Pentecost: Beyond History

Armodoxy for Today: From History to Sermon

The sermon begins “Today is Pentecost” followed by a story from the pages of the Book of Acts. We hear the story of the descent of the Holy Spirit upon the Disciples, turning them into the evangelists for Christ’s Holy Church. What’s our take-away from this sermon? There was an event, on the 50th day after the Resurrection – pente, 50 – and with the reception of the Holy Spirit, the Apostles embarked on their sacred mission to evangelize the world.

This is what’s known as a history lesson in the guise of a sermon. The purpose of a sermon, unlike a history lesson, is to preach a lesson to the listener, a lesson which applies to their lives today. It was for this reason that Jesus promised the Disciples to send the Holy Spirit, so that they would not merely present Jesus as a figure of history, but as the Living God that affects and interacts with His children in their lives today, as He did 2000 years ago. Pentecost is the event that invites us to the holiness of the Church. It is in His Sacred Church, where that message is revealed.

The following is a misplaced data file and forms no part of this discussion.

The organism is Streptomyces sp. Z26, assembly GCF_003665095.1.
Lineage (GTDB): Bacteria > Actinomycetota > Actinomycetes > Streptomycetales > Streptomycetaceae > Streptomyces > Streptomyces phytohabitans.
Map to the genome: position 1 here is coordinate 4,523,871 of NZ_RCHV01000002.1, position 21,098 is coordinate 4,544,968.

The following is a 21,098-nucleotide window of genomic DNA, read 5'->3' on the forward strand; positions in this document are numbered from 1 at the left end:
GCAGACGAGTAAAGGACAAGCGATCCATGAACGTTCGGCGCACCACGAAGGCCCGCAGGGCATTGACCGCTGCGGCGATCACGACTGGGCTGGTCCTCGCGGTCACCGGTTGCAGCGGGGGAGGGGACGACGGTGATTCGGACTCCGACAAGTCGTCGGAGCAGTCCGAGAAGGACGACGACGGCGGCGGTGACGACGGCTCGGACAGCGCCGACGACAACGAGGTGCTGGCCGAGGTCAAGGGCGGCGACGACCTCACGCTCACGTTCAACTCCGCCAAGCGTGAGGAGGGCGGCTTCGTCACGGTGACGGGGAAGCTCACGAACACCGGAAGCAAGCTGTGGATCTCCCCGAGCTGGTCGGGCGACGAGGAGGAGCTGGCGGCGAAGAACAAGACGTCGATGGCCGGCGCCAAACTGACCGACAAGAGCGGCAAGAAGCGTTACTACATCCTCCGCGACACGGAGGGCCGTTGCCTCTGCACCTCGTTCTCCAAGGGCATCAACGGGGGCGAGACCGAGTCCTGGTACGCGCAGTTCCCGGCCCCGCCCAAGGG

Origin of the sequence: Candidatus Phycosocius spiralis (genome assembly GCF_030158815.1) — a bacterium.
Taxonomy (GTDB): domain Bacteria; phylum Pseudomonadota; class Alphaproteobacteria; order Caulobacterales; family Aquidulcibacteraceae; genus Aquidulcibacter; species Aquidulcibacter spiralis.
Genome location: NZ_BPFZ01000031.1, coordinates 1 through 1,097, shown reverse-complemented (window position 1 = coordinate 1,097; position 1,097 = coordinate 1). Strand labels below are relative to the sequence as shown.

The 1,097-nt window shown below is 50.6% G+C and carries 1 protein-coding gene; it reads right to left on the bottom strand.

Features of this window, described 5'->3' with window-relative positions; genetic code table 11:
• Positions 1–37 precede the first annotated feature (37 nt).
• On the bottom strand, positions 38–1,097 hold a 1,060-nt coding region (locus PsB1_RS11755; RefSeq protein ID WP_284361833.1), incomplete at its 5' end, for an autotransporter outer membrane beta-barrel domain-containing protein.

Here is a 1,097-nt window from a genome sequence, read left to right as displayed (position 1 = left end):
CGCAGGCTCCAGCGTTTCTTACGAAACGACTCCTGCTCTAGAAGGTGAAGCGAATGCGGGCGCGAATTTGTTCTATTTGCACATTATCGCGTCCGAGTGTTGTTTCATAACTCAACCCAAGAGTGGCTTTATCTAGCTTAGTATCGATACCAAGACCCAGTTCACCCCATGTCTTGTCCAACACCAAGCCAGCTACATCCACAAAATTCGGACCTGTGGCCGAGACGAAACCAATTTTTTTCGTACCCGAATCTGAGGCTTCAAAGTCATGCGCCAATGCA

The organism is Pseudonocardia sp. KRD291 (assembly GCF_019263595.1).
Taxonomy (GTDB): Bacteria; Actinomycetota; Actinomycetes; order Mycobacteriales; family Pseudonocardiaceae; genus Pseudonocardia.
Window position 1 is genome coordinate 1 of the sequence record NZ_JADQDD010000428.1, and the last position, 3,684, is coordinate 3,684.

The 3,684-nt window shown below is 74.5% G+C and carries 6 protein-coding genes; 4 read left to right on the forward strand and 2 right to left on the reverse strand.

When Jesus began his ministry, he invited the Disciple to “Come and follow me and I will make you fishers of men.” (Matthew 4:19) At the end of his ministry on Earth he said to them, “Go and make disciple of all…” (Matthew 28:16-20) “Come” says Jesus to learn as my Disciples, “Go” says Christ to teach as my Apostles.

A simple but powerful prayer by St. Nersess Shnorhali reminds that the Holy Spirit has touched the Disciples and purified us by working and acting within us all. Today is a day to be receptive to the joy that fills our lives with godliness.

Spirit of God, true God, who descended on the river Jordan, and into the Upper Room; who enlightened me by the baptism of the Holy Font, I have sinned against heaven and before you. Purify me again with your divine fire, as the fiery tongues purified the Holy Apostles.
Have mercy upon your creatures, and on me, a sinner. Amen.

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